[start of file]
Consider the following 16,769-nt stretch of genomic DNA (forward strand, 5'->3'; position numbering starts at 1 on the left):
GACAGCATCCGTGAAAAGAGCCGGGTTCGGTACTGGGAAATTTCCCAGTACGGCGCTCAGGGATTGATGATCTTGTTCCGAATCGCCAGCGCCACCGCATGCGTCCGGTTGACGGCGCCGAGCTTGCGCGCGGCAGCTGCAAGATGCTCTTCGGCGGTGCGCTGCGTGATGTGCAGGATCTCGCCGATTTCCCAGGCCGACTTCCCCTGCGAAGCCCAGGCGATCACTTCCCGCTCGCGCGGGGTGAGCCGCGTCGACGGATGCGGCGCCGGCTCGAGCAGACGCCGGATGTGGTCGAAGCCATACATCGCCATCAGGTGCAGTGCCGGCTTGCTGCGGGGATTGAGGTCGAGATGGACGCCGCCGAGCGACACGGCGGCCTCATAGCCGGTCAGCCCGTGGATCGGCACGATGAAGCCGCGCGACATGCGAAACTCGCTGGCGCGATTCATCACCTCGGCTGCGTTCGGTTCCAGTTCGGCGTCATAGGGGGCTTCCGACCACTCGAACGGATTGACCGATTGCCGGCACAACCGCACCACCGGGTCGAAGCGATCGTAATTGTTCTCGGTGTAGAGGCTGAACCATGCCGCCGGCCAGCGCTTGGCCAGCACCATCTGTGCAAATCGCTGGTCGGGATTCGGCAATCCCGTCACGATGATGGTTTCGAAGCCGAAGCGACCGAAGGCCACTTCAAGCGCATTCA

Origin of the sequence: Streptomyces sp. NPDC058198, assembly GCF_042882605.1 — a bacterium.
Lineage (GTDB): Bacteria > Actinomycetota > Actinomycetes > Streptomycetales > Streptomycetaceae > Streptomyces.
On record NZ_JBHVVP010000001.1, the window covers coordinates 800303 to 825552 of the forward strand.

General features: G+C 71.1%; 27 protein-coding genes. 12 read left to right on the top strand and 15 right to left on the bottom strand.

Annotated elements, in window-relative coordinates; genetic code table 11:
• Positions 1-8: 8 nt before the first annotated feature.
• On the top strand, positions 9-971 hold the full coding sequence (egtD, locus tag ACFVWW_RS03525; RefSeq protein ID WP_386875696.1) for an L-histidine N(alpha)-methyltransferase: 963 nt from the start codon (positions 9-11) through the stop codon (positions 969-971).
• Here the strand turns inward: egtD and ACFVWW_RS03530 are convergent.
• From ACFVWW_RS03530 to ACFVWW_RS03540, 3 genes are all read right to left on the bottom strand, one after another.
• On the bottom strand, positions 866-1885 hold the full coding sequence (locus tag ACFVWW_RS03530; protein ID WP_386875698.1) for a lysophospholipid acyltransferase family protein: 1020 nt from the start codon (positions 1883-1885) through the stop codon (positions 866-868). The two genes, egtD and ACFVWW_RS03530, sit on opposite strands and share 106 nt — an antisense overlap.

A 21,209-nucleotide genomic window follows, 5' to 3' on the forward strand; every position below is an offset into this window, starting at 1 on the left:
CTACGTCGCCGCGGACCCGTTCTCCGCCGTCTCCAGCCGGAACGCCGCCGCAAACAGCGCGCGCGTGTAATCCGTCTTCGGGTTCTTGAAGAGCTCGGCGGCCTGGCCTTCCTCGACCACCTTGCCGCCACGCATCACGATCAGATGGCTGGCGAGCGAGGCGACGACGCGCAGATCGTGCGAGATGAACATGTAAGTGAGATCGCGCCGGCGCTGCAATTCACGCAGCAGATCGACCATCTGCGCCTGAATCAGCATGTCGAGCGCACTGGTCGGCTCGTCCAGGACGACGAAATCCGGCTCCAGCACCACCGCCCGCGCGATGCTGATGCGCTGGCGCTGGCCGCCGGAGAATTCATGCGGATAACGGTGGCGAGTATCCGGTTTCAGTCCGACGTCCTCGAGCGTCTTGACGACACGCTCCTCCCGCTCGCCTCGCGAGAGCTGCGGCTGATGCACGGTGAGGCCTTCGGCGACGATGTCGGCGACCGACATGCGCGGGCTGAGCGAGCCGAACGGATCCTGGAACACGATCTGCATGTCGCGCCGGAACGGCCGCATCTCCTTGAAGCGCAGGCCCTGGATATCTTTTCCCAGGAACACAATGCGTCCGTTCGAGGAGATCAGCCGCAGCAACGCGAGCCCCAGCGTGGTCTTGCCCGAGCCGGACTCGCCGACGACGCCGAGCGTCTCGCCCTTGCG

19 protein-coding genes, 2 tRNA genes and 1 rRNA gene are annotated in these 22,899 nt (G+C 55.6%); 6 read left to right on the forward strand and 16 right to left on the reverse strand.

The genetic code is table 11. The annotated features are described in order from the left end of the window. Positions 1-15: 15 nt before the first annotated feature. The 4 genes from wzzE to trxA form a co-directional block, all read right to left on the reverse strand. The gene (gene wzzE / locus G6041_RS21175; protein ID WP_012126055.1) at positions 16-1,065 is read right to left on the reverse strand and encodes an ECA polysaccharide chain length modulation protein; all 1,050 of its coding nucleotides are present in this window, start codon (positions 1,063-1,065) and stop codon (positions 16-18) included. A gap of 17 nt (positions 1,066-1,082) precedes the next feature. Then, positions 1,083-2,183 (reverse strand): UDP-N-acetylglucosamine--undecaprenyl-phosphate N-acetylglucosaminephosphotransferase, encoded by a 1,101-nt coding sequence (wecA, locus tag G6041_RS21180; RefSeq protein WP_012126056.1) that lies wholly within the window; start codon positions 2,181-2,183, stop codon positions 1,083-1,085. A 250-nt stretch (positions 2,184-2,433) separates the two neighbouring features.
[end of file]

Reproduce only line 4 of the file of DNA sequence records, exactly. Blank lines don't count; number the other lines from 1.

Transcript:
Lineage (GTDB): Bacteria > Actinomycetota > Actinomycetes > Streptomycetales > Streptomycetaceae > Streptomyces.